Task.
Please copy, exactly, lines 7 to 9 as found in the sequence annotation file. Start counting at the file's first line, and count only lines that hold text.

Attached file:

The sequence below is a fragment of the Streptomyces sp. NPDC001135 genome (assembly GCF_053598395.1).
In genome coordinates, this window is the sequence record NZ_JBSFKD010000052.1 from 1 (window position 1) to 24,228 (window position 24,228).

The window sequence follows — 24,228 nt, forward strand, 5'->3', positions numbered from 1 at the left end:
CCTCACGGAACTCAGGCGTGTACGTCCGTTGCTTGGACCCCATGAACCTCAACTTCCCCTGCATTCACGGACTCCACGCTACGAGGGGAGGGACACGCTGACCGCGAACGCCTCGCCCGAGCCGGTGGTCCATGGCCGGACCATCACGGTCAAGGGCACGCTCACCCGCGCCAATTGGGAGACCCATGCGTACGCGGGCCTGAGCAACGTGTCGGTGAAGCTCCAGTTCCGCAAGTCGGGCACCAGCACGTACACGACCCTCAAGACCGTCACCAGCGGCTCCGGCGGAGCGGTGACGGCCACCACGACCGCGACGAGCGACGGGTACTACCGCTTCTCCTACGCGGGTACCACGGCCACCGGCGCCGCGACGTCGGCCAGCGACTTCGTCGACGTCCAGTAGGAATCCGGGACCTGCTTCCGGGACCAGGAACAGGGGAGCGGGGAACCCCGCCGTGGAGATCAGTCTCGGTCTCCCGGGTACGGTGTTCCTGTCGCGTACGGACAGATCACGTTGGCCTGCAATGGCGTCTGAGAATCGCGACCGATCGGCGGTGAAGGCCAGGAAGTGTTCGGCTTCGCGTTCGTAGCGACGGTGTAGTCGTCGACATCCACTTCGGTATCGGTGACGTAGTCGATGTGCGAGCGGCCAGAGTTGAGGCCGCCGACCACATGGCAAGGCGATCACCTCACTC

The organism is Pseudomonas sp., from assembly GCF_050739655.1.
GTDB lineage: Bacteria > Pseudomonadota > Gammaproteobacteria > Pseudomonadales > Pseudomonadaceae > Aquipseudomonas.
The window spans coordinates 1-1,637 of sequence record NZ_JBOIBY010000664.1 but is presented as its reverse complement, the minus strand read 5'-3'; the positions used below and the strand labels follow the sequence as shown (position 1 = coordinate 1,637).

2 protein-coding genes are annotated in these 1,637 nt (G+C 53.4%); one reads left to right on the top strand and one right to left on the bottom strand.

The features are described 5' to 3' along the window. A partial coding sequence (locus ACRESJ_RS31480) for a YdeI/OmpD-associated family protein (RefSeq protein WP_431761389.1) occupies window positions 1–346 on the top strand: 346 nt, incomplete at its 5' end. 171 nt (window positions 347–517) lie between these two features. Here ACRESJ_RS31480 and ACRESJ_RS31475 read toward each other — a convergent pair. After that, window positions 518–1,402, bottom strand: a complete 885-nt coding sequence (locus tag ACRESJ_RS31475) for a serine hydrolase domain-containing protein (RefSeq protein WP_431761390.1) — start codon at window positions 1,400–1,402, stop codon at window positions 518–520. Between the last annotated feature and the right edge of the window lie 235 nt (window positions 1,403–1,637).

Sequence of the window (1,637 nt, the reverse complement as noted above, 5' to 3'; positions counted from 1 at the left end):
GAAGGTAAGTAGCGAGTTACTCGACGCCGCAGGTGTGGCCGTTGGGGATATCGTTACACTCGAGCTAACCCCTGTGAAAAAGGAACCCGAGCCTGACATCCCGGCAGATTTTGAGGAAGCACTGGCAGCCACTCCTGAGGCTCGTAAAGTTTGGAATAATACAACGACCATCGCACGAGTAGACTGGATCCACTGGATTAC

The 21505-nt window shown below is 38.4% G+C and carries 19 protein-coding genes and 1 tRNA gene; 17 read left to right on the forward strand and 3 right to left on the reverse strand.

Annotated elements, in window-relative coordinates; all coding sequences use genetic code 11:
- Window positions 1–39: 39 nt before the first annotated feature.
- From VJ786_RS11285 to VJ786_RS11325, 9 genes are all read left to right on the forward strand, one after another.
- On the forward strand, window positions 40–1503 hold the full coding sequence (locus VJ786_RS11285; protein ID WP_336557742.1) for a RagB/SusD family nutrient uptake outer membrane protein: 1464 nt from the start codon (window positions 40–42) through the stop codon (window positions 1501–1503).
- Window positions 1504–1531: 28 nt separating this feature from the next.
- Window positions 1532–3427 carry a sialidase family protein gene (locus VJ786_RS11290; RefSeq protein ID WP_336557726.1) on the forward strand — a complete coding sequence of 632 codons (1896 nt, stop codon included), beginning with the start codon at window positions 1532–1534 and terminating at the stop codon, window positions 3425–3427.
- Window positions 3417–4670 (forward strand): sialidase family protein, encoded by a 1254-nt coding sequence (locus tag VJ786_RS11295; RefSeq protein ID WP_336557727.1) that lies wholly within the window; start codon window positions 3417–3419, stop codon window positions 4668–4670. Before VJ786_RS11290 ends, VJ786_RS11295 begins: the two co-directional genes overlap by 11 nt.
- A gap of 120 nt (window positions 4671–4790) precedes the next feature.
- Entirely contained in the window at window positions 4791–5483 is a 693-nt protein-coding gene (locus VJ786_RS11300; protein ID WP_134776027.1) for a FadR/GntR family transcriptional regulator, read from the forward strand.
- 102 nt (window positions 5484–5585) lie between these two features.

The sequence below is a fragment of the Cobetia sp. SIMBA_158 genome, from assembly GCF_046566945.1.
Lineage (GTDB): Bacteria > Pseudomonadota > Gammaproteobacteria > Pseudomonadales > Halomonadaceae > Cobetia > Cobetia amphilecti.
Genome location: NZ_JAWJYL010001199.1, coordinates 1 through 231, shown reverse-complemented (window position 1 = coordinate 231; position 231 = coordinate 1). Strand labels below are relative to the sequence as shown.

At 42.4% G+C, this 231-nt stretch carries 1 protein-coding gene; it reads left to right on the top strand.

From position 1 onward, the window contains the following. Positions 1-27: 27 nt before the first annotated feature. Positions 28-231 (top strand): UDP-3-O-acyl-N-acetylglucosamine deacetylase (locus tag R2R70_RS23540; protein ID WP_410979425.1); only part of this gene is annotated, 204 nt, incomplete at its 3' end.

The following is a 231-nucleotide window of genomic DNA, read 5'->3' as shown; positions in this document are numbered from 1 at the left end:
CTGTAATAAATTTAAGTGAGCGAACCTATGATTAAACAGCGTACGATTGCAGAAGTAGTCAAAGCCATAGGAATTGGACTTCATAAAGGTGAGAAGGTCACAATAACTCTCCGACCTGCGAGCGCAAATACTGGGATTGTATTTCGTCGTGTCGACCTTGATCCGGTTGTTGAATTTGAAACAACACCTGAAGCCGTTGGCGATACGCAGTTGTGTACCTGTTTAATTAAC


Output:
The window spans coordinates 1-1,637 of sequence record NZ_JBOIBY010000664.1 but is presented as its reverse complement, the minus strand read 5'-3'; the positions used below and the strand labels follow the sequence as shown (position 1 = coordinate 1,637).

2 protein-coding genes are annotated in these 1,637 nt (G+C 53.4%); one reads left to right on the top strand and one right to left on the bottom strand.

The features are described 5' to 3' along the window. A partial coding sequence (locus ACRESJ_RS31480) for a YdeI/OmpD-associated family protein (RefSeq protein WP_431761389.1) occupies window positions 1–346 on the top strand: 346 nt, incomplete at its 5' end. 171 nt (window positions 347–517) lie between these two features. Here ACRESJ_RS31480 and ACRESJ_RS31475 read toward each other — a convergent pair. After that, window positions 518–1,402, bottom strand: a complete 885-nt coding sequence (locus tag ACRESJ_RS31475) for a serine hydrolase domain-containing protein (RefSeq protein WP_431761390.1) — start codon at window positions 1,400–1,402, stop codon at window positions 518–520. Between the last annotated feature and the right edge of the window lie 235 nt (window positions 1,403–1,637).